PRISTINA (Reuters) - Thousands of Kosovo doctors and teachers held a partial strike on Friday after the constitutional court suspended a long-debated law to increase salaries for most state workers.
Doctors treated only emergency cases and teachers did not show up for the first two teaching hours.
The state is the biggest employer in Kosovo, one of the poorest countries in Europe. State salaries average 520 euros per month compared with 370 euros in the private sector.
Parliament passed the law in February to tackle imbalances within public sector pay, but the court suspended it on Thursday following complains by the country’s ombudsman.
The International Monetary Fund (IMF) had warned Kosovo the law undermined its financial health and competitiveness.
Threats of strikes by state workers will be a major challenge for a new government expected following snap elections in October. Early this year a three-week strike by teachers over wages affected some 500,000 pupils and students.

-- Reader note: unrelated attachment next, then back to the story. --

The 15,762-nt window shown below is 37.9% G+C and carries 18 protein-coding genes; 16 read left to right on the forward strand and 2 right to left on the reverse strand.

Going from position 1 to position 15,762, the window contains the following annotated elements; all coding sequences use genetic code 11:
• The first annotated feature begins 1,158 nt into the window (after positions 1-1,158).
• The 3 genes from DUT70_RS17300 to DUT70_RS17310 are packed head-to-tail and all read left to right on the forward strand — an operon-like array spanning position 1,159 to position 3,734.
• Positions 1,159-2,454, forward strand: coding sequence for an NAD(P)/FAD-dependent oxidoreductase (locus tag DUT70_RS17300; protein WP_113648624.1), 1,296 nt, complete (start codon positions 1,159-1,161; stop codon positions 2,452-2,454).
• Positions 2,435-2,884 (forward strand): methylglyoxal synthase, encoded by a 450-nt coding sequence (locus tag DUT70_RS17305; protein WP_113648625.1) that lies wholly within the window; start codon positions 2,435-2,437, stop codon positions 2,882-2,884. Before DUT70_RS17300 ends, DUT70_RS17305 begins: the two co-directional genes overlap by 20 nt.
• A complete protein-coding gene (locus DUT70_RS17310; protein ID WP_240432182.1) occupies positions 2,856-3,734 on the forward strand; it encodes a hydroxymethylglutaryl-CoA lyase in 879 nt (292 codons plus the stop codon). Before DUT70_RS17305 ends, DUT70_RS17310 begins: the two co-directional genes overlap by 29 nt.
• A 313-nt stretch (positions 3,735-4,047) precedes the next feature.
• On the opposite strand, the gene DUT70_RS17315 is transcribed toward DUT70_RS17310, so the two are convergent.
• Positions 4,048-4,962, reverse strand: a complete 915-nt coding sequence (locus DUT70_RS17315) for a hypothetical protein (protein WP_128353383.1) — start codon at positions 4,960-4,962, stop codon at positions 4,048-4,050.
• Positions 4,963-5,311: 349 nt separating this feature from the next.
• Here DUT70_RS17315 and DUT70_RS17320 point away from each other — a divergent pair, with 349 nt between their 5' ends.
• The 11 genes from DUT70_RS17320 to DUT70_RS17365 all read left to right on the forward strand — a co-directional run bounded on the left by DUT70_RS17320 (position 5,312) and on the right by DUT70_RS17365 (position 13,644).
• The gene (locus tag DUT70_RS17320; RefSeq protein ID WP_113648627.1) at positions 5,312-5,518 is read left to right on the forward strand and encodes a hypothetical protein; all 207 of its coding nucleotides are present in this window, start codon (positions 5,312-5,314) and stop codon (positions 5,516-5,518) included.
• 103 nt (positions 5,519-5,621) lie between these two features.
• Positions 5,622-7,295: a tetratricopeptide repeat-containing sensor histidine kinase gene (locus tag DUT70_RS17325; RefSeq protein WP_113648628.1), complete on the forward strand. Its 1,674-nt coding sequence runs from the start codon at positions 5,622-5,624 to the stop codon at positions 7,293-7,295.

The 120-seat parliament will hold its first session on December 26 and two biggest parties are still in talks to reach a deal on coalition.
Albin Kurti, who is set to become the next prime minister, said the public sector wages law should be replaced with one which eliminated inequalities more effectively.
“The driver of the speaker of the parliament is paid more than a school director,” he said.
Kosovo declared independence from Serbia in 2008 but relations with its larger neighbor remain fraught.
While the IMF has said Kosovo will grow 4.2 percent this year from 4 percent last year, experts say that would not be enough to tackle unemployment of around 30 percent.
Reporting by Fatos Bytyci; editing by Philippa Fletcher